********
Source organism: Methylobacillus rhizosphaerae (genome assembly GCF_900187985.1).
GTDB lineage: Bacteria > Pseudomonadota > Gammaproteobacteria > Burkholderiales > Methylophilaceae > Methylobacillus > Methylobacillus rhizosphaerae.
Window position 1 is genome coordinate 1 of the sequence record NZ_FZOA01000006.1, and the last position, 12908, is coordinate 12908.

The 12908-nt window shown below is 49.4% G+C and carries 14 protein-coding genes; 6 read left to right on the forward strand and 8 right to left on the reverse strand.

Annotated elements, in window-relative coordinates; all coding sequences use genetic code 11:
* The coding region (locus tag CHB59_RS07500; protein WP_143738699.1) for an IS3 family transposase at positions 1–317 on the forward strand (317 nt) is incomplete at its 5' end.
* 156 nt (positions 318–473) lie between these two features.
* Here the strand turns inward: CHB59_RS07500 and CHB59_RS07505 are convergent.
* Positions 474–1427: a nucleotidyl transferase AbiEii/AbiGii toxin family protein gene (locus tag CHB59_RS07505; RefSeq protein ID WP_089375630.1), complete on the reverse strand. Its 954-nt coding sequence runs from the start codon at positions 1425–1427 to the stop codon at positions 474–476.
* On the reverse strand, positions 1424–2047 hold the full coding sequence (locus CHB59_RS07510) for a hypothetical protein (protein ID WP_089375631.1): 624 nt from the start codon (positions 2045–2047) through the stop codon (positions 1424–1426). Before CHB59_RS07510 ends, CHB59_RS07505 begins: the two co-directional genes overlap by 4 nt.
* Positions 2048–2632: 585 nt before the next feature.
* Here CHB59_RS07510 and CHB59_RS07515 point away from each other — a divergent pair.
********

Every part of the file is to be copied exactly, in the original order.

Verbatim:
Source organism: Methylobacillus rhizosphaerae (genome assembly GCF_900187985.1).
GTDB lineage: Bacteria > Pseudomonadota > Gammaproteobacteria > Burkholderiales > Methylophilaceae > Methylobacillus > Methylobacillus rhizosphaerae.
Window position 1 is genome coordinate 1 of the sequence record NZ_FZOA01000006.1, and the last position, 12908, is coordinate 12908.

The 12908-nt window shown below is 49.4% G+C and carries 14 protein-coding genes; 6 read left to right on the forward strand and 8 right to left on the reverse strand.

Annotated elements, in window-relative coordinates; all coding sequences use genetic code 11:
* The coding region (locus tag CHB59_RS07500; protein WP_143738699.1) for an IS3 family transposase at positions 1–317 on the forward strand (317 nt) is incomplete at its 5' end.
* 156 nt (positions 318–473) lie between these two features.
* Here the strand turns inward: CHB59_RS07500 and CHB59_RS07505 are convergent.
* Positions 474–1427: a nucleotidyl transferase AbiEii/AbiGii toxin family protein gene (locus tag CHB59_RS07505; RefSeq protein ID WP_089375630.1), complete on the reverse strand. Its 954-nt coding sequence runs from the start codon at positions 1425–1427 to the stop codon at positions 474–476.
* On the reverse strand, positions 1424–2047 hold the full coding sequence (locus CHB59_RS07510) for a hypothetical protein (protein ID WP_089375631.1): 624 nt from the start codon (positions 2045–2047) through the stop codon (positions 1424–1426). Before CHB59_RS07510 ends, CHB59_RS07505 begins: the two co-directional genes overlap by 4 nt.
* Positions 2048–2632: 585 nt before the next feature.
* Here CHB59_RS07510 and CHB59_RS07515 point away from each other — a divergent pair.